“Interdisciplinarity was a feature from the start. As musicology as a whole becomes more aware of its contexts, so the articles in this journal [Music Analysis] will intersect with the newest ideas in critical theory, cultural studies, aesthetics, sociology, psychology, performance studies, etc.” (Cross 2002, 3).
Kofi Agawu (2004, 267–68) provides a succinct timeline of the tenuous relationship between musicology and music theory in the 1980s and 1990s, highlighting external critiques, made mainly by Joseph Kerman. An internal critique of music theory is offered in Korsyn (2003).
In 2006, JMT celebrated its 50th birthday, and in 2014, MTO produced its twentieth volume. These types of content-based surveys are increasingly common, having been presented by Grachten et al. (2009), Gonzales (2015), and Yorgason (2016) at ISMIR (International Society for Music Information Retrieval), SMT (Society for Music Theory), and MTMW (Music Theory Midwest) conferences, respectively, while Lee, Jones, and Downie (2009) surveyed ISMIR conference proceedings. As the first editor of Music Analysis, Jonathan Dunsby (2002) reflected on the first two decades of that journal’s development; however, he did not undertake a systematic analysis of the journal’s back issues.
This advice to future editors comes at the end of Goldenberg’s essay; his tone hints of a suspicion toward newer, less traditional modes of research.
Berry describes Babelism with reference to its biblical association: “a confusion emanating from the multilingual state of our community” (1981, 89). The problem of Babelism in music theory is thus construed as an inability of its practitioners to communicate with one another on account of the highly specialized languages associated with their individual work. The effects of this problem are summarized by Korsyn as plaguing music research: “when individuals stake their identities on particular language games, they regard each other’s work with indifference or even with contempt. Scholars seem to be addressing ever smaller groups, unable to communicate with each other, much less with a wider audience. As voices become increasingly shrill, the hope of building a community, of joining a common enterprise, lies in ruins” (2003, 16). Whether such Babelism still plagued the community in 2003—Ruth Solie’s 2004 review of Korsyn suggests that it did not—this concern has been central in music scholarship for some time.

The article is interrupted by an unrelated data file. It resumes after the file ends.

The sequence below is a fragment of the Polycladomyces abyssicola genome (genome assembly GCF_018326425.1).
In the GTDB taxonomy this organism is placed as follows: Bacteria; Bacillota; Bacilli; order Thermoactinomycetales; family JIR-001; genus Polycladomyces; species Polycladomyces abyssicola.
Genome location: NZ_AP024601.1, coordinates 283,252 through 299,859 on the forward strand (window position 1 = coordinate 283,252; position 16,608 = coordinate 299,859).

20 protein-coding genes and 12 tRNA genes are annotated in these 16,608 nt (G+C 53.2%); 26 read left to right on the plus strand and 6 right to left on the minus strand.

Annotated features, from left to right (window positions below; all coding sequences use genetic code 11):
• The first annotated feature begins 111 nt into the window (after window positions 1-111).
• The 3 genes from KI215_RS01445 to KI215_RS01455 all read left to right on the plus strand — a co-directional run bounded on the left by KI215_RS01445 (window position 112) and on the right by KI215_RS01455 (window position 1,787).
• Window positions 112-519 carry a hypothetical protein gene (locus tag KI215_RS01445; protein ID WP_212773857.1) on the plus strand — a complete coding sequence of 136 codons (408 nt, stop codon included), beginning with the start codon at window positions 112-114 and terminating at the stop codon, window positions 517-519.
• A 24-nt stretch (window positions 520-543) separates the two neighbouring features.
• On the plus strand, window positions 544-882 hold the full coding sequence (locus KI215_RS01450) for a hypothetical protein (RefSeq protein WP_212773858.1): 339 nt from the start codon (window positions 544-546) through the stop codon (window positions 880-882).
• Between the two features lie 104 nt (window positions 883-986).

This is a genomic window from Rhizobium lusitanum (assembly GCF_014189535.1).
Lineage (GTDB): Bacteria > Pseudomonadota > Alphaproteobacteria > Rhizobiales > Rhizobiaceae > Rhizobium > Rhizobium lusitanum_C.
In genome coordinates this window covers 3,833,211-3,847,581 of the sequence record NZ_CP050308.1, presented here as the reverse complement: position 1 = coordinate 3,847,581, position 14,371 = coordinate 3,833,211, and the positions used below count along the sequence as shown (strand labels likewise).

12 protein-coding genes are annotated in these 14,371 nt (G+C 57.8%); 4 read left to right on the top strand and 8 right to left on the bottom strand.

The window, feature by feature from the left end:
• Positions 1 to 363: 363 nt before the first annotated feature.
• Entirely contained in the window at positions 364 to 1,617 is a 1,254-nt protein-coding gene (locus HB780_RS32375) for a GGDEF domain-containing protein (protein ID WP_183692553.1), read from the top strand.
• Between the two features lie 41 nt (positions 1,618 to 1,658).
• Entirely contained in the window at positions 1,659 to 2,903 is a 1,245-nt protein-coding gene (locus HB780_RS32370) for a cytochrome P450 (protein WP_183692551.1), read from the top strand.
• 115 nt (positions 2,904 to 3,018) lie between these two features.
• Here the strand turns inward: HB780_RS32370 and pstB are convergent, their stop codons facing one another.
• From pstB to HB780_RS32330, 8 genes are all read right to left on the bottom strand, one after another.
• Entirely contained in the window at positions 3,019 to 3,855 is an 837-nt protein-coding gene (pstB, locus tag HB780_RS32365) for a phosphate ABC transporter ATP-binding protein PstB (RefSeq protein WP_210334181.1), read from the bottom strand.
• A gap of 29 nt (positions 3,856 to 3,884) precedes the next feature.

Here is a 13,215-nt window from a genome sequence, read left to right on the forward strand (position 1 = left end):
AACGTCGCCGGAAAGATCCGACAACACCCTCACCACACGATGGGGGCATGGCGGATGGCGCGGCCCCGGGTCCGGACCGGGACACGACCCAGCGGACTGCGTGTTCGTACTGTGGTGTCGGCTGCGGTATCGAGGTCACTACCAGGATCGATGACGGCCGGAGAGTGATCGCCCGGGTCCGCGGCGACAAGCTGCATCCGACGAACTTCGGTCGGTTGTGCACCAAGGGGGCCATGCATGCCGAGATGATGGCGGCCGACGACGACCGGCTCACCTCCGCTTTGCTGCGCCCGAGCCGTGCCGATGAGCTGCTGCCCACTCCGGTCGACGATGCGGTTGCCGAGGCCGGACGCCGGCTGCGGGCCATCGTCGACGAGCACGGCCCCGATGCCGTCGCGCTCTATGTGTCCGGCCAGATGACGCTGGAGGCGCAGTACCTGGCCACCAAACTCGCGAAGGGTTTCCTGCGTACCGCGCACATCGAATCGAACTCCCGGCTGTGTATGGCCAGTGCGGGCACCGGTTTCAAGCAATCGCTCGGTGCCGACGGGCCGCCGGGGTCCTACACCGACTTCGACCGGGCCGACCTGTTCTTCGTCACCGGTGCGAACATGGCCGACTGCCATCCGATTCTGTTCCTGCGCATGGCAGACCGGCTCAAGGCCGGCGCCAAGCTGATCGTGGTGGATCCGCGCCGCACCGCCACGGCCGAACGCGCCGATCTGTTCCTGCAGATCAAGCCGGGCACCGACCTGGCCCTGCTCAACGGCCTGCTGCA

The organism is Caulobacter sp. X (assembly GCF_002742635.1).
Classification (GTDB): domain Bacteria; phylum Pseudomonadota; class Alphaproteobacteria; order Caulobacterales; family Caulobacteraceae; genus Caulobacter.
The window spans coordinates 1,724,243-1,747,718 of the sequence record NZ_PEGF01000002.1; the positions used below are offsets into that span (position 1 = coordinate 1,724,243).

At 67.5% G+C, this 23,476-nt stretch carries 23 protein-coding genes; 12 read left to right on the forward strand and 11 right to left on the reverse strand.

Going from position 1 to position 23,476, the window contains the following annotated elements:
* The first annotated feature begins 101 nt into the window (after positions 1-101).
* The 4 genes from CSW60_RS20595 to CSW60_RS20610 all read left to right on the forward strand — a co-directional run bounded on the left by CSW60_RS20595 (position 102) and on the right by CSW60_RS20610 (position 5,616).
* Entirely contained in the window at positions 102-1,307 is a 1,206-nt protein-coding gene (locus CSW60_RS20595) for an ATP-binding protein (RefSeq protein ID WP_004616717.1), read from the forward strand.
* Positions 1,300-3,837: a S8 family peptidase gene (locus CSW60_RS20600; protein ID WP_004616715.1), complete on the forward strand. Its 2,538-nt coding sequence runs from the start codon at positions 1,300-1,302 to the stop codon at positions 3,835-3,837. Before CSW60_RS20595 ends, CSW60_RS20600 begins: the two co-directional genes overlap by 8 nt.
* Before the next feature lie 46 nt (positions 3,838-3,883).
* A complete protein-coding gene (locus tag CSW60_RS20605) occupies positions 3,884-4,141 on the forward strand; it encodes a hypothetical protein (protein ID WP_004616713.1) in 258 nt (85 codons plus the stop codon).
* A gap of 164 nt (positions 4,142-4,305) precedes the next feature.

Namely, Music Perception and Psychology of Music.
In a sense, the arrangement of composers into historical periods and paper topics into crude theoretical categories, as though these are essential ontological markers, exemplifies the type of structuralism that theory is slowly steering away from, due in part to critiques of analysis such as that levelled by Lydia Goehr (1992).
A diverse body of scholarship relating to Schenker’s writings was already extant in the early 1990s: “Schenker studies have also blossomed because the field itself has diversified. Besides analyzing individual tonal pieces, Schenkerians have explored the general problems of rhythm, form, and motivic structure in tonal music, and have analyzed works outside the common-practice repertory” (Brown 1991, 265). Though not explicitly focused on the types of research Schenkerian scholars currently conduct, William Rothstein explores some of the facets of American academics that have influenced how Schenkerian approaches have permeated the Anglophone music theory community. The requirement of any theory to express at most a provisional truth, “cleansed of the taint of dogma,” is a principal rule of the American academy on which Rothstein focuses (1989, 9). It is also worth noting that the scientific rigor Forte and Babbitt valued in their efforts to elevate music theory to an autonomous academic area was explicitly sought out in Schenker’s theory; Forte compared it “to a particular kind of high-level achievement in science: the discovery or development of a fundamental principle which then opens the way for the disclosure of new relationships, new meanings” (1959, 3).